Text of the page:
Summer of Antti – Confessions of a designer

Hi! I’m Antti (spelled a-n-t-t-i), nice to meet you. I am doing my internship as a graphic designer at UserVoice. When comes to my studies I am soon starting my second year of master studies in Aalto University majoring in graphic design.
As an intern I’m a bit of an old geezer. I did my first internship for my engineering studies in 2007 for a French cosmetic company called Créations Couleurs. I applied there as a copywriter(!) but my the CEO gave me tasks to design logos and posters. That’s one of the reasons I came to be a graphic designer. My other internship was in Helsinki at Bonnier Publications where I did my bachelor’s thesis for Evita-magazine (R.I.P.). Bonnier became my first full-time employer as I spent two and a half amazing years there even having a couple interns of my own. Both of the previous internships were unforgettable and both have led me to where I’m now. I got paid and treated well. The latter criticism towards Finnish internship-culture is addressed to the companies I have chosen not to apply.
So when the spring came I got the opportunity to apply for a one more internship / summer job in between of the semesters. I felt a bit too old (27!) and experienced to fight over the unpaid intern positions in Finnish media companies so I tried the same stunt my great-grandfather did (gold digger, cannot be found in LinkedIn), try my luck in the other side of the Atlantic Ocean. Even though I had worked a lot as a web designer and some as a developer, I had never worked in a tech company before, neither in a startup. This time the job description truly matched what I applied for and I got the feeling that also the company was prepared. At the first day my boss (Head of Marketing) had already outlined what I’d be working on for the entire summer and walked me through the company strategy so that I had the proper framework for my work. This was truly a kick start comparing to the previous internships wherein the first couple of weeks were spent getting to know the people and finding out what I was up for. Especially at this point where it was clear that my time here would be too short I was more than happy I got my hands on immediately. Also on previous internships responsibilities have grown in time but in here my skills for swimming were tested by throwing me into the deep end.

My desk on my first day. My colleague Carter wanted to say "welcome to America".
My desk on my first day. My colleague Carter wanted to say “welcome to America”.

All the way during my stay here my own experience – and what I’ve heard from my fellow startuplifers – has told that the companies here are looking more for a long-term employees. As the US senate is overhauling the onerous immigration laws of US, most of the tech companies are fighting over the talented labor. What I have seen here is that the companies have realized the fact that having an intern gives you a rather cheap low-risk employee for a while and a chance to check if the one is up for something. At the same time the intern is absorbing influences from the colleagues and the company’s culture and both parties can see if there is a match to make. Whether the employee continues with the employer or not, he or she is an ambassador of that company for many years to come.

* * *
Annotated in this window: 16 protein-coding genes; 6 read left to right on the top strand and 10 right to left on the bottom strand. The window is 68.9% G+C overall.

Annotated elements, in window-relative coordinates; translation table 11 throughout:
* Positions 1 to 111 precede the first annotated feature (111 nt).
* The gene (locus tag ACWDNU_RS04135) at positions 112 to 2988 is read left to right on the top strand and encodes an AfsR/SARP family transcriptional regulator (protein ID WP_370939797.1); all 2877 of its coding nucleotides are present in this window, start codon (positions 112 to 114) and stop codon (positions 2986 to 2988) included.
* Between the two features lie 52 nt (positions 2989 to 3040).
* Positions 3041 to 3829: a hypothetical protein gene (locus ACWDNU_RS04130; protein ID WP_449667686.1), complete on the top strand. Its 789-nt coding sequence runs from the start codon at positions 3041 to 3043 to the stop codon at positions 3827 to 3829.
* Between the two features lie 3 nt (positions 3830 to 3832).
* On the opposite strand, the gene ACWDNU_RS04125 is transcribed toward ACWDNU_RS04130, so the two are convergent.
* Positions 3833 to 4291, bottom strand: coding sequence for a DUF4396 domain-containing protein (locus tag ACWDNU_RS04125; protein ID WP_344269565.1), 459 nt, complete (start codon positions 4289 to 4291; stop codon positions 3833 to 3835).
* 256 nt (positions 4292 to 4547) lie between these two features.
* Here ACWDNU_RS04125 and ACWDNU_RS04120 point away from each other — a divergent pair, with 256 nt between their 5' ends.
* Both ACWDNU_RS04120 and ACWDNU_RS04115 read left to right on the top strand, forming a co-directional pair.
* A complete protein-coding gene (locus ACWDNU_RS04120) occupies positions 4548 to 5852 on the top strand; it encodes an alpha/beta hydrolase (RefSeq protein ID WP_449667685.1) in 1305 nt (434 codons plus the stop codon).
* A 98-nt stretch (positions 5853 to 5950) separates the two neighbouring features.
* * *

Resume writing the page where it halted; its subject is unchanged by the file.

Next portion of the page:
I think there is no fear that all the Finnish interns would flea to San Francisco for cash, but salary is certainly a way to show the appreciation and engagement. Even though living in San Francisco is way more expensive than I thought, I was able to achieve western standards of living and explore the great state of California on the weekends. The fact that in Finland even the biggest companies have guts to commission (at least graphic design) students to work for a lunch ticket shows a lack of respect towards one’s work. Only some of the students have the financial possibility to participate unpaid (or nominally paid) internships but rather do relatively well-paid odd jobs. This leads to the fact that there are fresh graduates who have not worked a single day in their shining new profession. That again leads to short-term jobs, unemployment and re-education, which could have been prevented with a single fair internship. I have never heard of an intern who hasn’t turned out worth of one’s salary.
Because of my responsibilities back in Finland and a few unlucky delays in arriving here my internship lasts only for two months. In many senses it was an internship way too short, but still long enough to make friends for a lifetime. My awesome colleagues at UserVoice and the great StartupLife family with its extensions are both full of crazy creativity, entrepreneurial spirit and talent that I’m sure that there are places in the future where interns have a chance to safely try to fill up the big boots they are given. And even get paid for that.
Hiding the after work drinks on the rooftop of our office. (Associate Community Manager Carter Gibson, Head of Accounts Danny Bloomfield and me) Image: Grace Warnecke
Hiding the after work drinks on the rooftop of our office. (Associate Community Manager Carter Gibson, Head of Accounts Danny Bloomfield and me) Image: Grace Warnecke

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